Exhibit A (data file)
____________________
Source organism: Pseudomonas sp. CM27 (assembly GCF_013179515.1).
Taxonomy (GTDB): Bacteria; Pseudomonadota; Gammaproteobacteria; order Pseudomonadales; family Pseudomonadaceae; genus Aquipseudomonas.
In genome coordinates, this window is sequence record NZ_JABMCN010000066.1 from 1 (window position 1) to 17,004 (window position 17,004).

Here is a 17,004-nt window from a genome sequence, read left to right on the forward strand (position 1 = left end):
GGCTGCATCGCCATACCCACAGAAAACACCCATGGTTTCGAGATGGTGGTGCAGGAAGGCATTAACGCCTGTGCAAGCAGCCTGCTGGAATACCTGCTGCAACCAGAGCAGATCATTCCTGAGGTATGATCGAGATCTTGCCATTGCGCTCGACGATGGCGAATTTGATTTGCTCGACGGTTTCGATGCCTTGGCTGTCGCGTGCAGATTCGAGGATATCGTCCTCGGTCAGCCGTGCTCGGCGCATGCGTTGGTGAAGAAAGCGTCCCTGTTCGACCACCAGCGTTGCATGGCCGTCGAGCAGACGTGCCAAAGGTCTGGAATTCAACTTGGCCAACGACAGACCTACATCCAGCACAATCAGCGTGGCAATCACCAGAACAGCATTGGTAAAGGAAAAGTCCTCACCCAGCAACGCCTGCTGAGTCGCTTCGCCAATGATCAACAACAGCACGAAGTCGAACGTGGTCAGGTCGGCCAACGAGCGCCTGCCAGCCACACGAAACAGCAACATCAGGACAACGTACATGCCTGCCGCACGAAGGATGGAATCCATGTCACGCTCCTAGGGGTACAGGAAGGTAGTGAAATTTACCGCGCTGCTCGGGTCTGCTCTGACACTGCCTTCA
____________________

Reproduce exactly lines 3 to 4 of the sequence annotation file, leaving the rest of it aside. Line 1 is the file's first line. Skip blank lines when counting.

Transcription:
In genome coordinates, this window is sequence record NZ_JABMCN010000066.1 from 1 (window position 1) to 17,004 (window position 17,004).

Here is a 17,004-nt window from a genome sequence, read left to right on the forward strand (position 1 = left end):